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‘How times have changed’ – Seán Quinn takes the stand

Seán Quinn took the stand in the Anglo trial today and was combative, but cagey.

Image: Photocall Ireland

SEÁN QUINN WAS, as court 19 in the Circuit Criminal Court was yesterday reminded, once on the Forbes list of the 200 richest men in the world.

Quinn’s response was one of dry humour that belied no small tinge of sadness.

“How times have changed,” Quinn told the court, to some laughter.

Shopping centres, hotels, towers, insurance, construction and manufacturing. All were held by the self-made billionaire who lost his shirt, and his empire, on the back of a “spectacular gamble” on Anglo Irish Bank.

Taking the stand in the Circuit Criminal Court during the trial of three former Anglo executives, Quinn revealed cumulative losses of over €3.2 billion.

He took to the stand shortly after 10.30am, having to pass by his former bank manager, Sean Fitzpatrick. On his way to the witness box, he cast a distinctly icy glare towards Fitzpatrick, but the accused just stared straight on.

In times past, this head to head would have been a heavyweight fight that could have been sold on pay-per-view.

Two titans of the Celtic Tiger going at it would have had the business world agog.

Instead, following their respective downfalls, this was a side-show, the last punches of two prize fighters who have taken one too many blows.


Quinn admitted that he had admired Anglo from around 2006. Casting his eyes from afar on how they managed to turn a profit on comparatively low overheads.

That ethos appealed to Quinn, who had grafted to build the Quinn Group into an empire that bestowed upon its founder a personal wealth of €4.7 billion according to a 2008 estimate.

Just three years later, Quinn would file for bankruptcy, with Anglo the biggest of his problems.

Due to ongoing litigation, today was technically the first chance Quinn might have had to take aim at those he felt had wronged him.

However, poked and prodded by defence counsellors, Quinn remained cagey. He asserted one point about Anglo management that earned him a rap on the knuckles from Judge Martin Nolan, but other than that he stayed calm.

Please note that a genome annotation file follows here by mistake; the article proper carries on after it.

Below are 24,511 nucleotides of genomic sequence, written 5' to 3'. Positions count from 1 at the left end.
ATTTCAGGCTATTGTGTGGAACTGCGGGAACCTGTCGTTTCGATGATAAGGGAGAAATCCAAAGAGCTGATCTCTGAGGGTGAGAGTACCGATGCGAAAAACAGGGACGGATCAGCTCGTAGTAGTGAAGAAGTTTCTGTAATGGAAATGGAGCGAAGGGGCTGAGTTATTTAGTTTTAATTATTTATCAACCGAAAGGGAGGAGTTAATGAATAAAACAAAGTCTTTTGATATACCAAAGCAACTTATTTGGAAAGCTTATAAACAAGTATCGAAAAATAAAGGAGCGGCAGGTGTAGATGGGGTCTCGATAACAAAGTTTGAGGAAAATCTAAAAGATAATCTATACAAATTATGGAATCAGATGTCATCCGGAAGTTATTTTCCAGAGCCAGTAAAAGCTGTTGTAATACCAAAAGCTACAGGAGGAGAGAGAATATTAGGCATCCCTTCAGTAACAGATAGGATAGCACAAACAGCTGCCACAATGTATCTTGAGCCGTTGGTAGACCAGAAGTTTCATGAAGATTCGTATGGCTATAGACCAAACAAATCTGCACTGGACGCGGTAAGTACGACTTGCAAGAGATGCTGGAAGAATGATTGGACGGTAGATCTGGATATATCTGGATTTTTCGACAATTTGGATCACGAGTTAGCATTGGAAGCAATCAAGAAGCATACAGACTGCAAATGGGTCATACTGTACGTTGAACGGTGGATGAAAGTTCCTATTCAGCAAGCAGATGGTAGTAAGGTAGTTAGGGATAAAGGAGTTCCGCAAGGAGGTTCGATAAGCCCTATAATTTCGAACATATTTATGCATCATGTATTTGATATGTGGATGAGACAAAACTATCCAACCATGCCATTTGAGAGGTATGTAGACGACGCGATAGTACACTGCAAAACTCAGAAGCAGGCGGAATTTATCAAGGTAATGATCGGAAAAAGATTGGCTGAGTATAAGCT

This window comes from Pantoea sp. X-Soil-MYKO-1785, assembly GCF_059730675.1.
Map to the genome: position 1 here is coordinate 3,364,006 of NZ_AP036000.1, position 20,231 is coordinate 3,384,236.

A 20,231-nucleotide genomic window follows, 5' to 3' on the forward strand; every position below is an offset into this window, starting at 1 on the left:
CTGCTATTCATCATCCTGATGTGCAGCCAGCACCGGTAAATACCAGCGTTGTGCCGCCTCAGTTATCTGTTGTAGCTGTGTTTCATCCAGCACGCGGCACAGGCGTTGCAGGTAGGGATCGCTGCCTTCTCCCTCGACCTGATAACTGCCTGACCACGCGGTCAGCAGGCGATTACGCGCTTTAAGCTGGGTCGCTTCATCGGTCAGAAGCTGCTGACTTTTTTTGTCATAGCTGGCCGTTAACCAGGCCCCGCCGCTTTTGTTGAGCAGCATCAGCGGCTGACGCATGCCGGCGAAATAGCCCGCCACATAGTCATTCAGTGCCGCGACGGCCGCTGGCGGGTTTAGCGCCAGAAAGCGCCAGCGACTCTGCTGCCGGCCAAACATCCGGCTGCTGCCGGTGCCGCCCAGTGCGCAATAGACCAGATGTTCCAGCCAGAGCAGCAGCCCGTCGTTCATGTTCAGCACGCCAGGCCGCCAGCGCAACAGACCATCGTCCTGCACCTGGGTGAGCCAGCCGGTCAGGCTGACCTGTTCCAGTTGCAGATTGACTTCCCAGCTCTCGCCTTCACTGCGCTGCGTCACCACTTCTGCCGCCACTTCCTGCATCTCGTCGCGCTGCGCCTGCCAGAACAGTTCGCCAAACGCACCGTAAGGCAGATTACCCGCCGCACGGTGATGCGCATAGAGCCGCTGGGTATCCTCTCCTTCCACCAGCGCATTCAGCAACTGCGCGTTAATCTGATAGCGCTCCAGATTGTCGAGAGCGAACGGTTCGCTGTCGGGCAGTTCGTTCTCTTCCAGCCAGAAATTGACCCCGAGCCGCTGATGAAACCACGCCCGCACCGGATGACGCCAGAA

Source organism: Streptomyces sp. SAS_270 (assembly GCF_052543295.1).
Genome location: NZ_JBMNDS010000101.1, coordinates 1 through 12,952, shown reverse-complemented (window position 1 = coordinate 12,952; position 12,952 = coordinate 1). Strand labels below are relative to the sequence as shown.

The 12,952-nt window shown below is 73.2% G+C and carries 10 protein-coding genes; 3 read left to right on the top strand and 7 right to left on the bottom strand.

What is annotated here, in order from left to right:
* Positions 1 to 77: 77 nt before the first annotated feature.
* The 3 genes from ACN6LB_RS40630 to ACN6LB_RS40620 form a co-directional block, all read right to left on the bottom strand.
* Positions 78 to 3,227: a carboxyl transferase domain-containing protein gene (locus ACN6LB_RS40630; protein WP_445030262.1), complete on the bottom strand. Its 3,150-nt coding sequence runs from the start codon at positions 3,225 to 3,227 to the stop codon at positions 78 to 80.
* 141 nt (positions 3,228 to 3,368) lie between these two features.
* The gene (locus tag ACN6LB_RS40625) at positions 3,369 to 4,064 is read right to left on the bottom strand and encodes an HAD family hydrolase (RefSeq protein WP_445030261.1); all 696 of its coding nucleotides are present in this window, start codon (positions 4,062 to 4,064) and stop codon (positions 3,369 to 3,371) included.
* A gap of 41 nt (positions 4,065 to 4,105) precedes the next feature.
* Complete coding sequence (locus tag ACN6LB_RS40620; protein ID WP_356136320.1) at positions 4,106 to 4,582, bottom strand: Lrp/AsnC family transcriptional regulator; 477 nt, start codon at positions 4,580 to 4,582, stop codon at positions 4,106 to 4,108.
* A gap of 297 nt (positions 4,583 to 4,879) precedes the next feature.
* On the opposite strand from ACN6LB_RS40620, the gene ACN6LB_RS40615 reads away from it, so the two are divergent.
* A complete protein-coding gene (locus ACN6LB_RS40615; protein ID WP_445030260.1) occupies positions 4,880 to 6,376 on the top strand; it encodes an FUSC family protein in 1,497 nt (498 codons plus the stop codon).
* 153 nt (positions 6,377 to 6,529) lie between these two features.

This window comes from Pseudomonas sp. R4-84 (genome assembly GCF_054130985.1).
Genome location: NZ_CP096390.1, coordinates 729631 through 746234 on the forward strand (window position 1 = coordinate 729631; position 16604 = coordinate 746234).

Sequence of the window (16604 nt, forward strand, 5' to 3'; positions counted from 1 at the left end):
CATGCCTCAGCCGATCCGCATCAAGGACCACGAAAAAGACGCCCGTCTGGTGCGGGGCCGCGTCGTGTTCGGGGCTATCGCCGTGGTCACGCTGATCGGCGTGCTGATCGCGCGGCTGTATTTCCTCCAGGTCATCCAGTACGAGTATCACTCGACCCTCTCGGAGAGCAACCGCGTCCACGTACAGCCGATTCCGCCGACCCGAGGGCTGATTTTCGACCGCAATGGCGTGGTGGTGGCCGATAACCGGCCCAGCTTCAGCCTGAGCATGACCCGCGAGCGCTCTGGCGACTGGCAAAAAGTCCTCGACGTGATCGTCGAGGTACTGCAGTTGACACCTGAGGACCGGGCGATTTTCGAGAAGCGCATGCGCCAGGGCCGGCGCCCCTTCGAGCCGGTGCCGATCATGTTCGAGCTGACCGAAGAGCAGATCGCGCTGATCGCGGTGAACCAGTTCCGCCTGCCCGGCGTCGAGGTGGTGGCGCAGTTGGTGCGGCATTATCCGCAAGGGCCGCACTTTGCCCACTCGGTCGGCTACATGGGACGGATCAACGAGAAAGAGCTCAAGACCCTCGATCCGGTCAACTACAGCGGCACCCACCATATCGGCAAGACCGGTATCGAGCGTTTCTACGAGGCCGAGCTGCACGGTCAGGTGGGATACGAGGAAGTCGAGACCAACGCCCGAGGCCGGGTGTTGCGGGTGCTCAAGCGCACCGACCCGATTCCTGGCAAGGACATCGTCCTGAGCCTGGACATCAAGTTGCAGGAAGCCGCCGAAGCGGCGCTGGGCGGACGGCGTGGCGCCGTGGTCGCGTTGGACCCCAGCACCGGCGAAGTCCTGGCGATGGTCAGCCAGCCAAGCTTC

That’s not say that he was not combative, and occasionally quite funny.

Told that he had been named Ireland’s richest man, Quinn replied, “I have read that”.

A later retort would draw laughter, earning those in attendance a rebuke from the judge.


Quinn told how a conference call with Anglo executives during which his shareholding would be sold started, he says, in a friendly manner.

“However, it did not end in a friendly way.”

He said that he had “dipped his toes” in contracts for difference, the method used to purchase the Anglo shares, but that the bank represented a whole new ball game. He said:

With Anglo, we put our head, neck and feet in.

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He then agreed that his recollection of the events, which at times was incomplete, was coloured by his losses.

In all, the day’s evidence painted the picture of a man doggedly trying to hold on to his investment, to the point of “emptying the kitty” of the Quinn Group.

By March of 2008, Quinn had taken cash from his other companies, which were earning €500 million a year, to pay the margin calls on the CFDs.

When he said that he was “involved in spending money stupidly”, Quinn might have been only half-joking. He seems to be aware of his folly, scalded by his investment in the bank, which would have been the jewel in a glittering crown.

A crown that included a €246 million hotel in Prague and investments in Russia.


The shares were something Quinn coveted, going to great lengths to, as he put it, “fly under the radar”.

He said that he was “absolutely furious” when he was told to close out his position in the company, feeling that he should not take a loss.

In the end, it was the remark that raised the ire of Judge Nolan that summed up Quinn’s day.

Asked what might have happened had Anglo not plugged the hole in the Quinn Group in 2007, a move that would have forced Quinn to sell his Anglo shares, he responded simply:

I’d be a happy man today.

‘I was involved in spending money stupidly’ – Quinn>

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